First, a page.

Former world 400m hurdles champion Nicholas Bett headlines great sportsmen and women that Kenya lost in the 2018.
Bett died on 8th August in a road accident in Nandi aged 28 as he was the first Kenyan to win a world championship title in hurdles.
Running his brother Aaron Koech won the two bronze medals at the African Athletics Championships. His career had seen him compete in 400m, 800m, 110m hurdles, javelin throw and 4x400m relay where he posted decent outcomes.
On August 21st, former Harambee Stars, Tusker, and Utalii midfielder Bernard “Makambo” Agunda passed on at his home in Umoja Estate.
The 41 year old player Agunda skippered the Kenya team that won the 2002 Castle Lager Cup under coach Jacob “Ghost” Mulee. He also featured in the successful Tusker side that won the 2008 Council of East and Central Africa (Cecafa) Club Championship in Tanzania.
Three days later, on August 24the former Harambee Stars player and coach Sammy Nyongesa died at a hospital in Nakuru.
Nyongesa is better remembered for his work with Nakuru Youth Olympics Centre in the 1980s. He helped mould some of Kenya’s best football talents of that time including Ambrose “Golden Boy” Ayoyi, Sammy Taabu and Dick Anyangu.
Rugby fans and players also mourned the death of former Mwamba rugby winger and veteran referee Osborne Bulemi on 11th October.
The 59 year old joined Kenya Rugby Referees Society (KRRS) in 1992, served as the society’s secretary and chairman, and also had a stint as referees’ administrator at Kenya Rugby Union. KRRS honoured him with a Life Time Award in 2016.
Come October 11th, Thika United captain Dennis Lewa died following a grisly road accident at Fort Ternan. Lewa, a promising footballer and Harambee Stars trialist, was heading to Kakamega to sign a contract with Kenyan Premier League side Kakamega Homeboyz.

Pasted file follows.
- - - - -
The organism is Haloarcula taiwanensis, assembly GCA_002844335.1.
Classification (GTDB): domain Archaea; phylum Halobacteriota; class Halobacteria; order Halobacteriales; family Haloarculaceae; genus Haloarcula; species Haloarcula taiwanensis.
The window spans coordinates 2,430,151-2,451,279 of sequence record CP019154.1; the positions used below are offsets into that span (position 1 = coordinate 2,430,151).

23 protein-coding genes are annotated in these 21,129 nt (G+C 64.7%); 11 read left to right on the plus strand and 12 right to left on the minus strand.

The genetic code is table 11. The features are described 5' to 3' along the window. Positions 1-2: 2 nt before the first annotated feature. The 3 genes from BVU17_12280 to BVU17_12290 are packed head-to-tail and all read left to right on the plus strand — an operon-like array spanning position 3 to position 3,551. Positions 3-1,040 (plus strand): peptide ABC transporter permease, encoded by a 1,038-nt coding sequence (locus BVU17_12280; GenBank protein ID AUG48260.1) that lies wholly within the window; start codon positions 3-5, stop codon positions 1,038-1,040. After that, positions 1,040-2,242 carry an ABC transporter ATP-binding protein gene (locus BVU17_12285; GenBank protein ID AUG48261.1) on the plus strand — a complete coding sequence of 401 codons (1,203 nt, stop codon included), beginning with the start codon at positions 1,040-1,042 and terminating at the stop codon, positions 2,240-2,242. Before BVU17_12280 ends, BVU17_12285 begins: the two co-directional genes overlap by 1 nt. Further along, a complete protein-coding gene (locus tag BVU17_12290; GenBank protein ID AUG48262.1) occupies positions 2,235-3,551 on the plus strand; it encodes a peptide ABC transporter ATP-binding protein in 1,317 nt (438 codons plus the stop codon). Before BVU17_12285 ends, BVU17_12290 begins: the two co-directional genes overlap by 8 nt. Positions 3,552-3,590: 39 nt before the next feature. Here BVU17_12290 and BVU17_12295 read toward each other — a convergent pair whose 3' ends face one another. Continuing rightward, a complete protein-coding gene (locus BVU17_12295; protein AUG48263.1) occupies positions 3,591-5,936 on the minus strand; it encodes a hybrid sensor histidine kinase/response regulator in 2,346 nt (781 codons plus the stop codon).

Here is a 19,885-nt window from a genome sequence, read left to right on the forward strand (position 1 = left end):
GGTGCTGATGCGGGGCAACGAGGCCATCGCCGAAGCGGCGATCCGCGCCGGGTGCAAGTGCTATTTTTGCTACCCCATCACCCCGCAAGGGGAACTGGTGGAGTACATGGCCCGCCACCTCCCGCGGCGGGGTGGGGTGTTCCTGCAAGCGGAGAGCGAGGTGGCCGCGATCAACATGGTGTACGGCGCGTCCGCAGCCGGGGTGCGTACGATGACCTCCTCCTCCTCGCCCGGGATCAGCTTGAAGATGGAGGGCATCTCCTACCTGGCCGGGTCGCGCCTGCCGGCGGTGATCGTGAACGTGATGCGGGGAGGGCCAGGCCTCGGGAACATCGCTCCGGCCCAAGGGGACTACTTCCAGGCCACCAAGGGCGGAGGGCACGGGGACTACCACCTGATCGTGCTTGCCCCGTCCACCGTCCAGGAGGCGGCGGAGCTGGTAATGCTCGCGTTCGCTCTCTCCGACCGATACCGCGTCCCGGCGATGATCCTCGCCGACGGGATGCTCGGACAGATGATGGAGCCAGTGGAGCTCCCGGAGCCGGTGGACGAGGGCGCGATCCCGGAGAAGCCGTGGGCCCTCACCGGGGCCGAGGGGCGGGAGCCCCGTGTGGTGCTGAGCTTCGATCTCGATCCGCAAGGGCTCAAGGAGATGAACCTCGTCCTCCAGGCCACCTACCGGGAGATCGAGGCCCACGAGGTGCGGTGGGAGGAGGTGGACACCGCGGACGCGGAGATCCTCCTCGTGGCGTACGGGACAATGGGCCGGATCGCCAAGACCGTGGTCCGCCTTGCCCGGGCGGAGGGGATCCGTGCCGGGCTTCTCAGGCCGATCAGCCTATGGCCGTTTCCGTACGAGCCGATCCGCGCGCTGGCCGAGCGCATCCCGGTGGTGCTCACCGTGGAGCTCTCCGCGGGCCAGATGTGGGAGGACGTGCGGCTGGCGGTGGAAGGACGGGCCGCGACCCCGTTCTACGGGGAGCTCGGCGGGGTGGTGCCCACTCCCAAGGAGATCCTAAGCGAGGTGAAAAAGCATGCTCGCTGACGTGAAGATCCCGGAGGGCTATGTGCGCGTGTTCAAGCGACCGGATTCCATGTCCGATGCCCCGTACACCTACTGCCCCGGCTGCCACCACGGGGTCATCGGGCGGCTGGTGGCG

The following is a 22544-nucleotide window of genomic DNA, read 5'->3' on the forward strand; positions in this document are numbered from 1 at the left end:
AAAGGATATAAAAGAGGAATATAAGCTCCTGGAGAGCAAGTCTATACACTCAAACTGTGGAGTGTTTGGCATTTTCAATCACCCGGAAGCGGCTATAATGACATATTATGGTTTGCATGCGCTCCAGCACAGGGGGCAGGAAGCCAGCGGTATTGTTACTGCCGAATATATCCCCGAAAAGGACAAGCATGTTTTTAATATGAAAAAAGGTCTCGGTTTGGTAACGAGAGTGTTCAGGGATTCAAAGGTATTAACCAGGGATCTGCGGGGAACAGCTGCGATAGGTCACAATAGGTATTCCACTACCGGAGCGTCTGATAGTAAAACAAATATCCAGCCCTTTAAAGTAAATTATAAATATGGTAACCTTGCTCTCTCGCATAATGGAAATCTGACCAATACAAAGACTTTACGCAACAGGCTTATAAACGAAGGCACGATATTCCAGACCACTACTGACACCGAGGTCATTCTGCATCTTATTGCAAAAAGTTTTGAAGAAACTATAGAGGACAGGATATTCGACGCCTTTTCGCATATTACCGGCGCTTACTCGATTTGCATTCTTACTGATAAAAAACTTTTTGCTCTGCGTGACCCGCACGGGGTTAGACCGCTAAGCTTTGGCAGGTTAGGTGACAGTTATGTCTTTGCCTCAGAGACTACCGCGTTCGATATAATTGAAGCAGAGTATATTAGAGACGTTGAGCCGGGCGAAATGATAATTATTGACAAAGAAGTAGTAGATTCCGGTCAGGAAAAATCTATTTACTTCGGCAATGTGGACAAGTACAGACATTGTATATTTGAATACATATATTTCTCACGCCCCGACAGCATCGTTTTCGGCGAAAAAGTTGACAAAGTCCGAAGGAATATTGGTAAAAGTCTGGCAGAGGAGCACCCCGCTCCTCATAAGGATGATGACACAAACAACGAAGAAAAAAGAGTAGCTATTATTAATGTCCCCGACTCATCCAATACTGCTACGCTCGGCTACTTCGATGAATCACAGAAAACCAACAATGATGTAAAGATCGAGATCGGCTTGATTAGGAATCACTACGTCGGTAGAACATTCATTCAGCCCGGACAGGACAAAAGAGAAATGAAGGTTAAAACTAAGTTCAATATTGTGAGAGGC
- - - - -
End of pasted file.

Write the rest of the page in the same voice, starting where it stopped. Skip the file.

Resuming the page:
Veteran boxer Richard “Tiger” Murunga aged 65 at a Nairobi hospital while undergoing treatment on October 27th. He had been confined to a wheelchair for many years. He won the boxing welterweight bronze at the 1972 Munich Olympic Games.
Former star athlete Naftali Bon died on November 2nd aged 73. Bon, a former policeman, was part of the Kenya 4x400m quartet that also featured Daniel Rudisha, Charles Asati and Munyoro Nyamau that won silver at the 1968 Olympic Games in Mexico City.
On September 3rd, the athletics fraternity had mourned the passing on of one of Kenya’s best distance runner, Paul Koech. The 1998 World Half Marathon Champion passed on at Nairobi’s Forces Memorial Hospital after a short illness.
He was 49 and a co-opted member in Athletics Kenya Executive Committee. In 1997, Koech ran the third fastest 10,000 in history then, a race won by the great Paul Tergat under a new world record.
He won the Kenya national cross country championships an impressive three times and was a World Cross Country Championship silver medallist in 1998.
The latest incident is the sudden death of Charles Mukora. The 83 year old Mukora was the former chairman of the National Olympic Committee of Kenya (Nock).
Mukora was the man behind the success of Olympic trailblazer Kipchoge Keino in the 1960s and 70s before taking up sports management in the late 70s.
Mukora made an impact as coach, administrator and politician. Mukora also coached Naftali Temu and was in charge, as head coach, at the 1968 (Mexico) and 1972 (Munich) Olympic Games.
He served as vice president of the Commonwealth Games Federation and enjoyed the rare distinction of having been an athlete, coach and administrator at the highest global level, representing Kenya in both football and athletics at regional competitions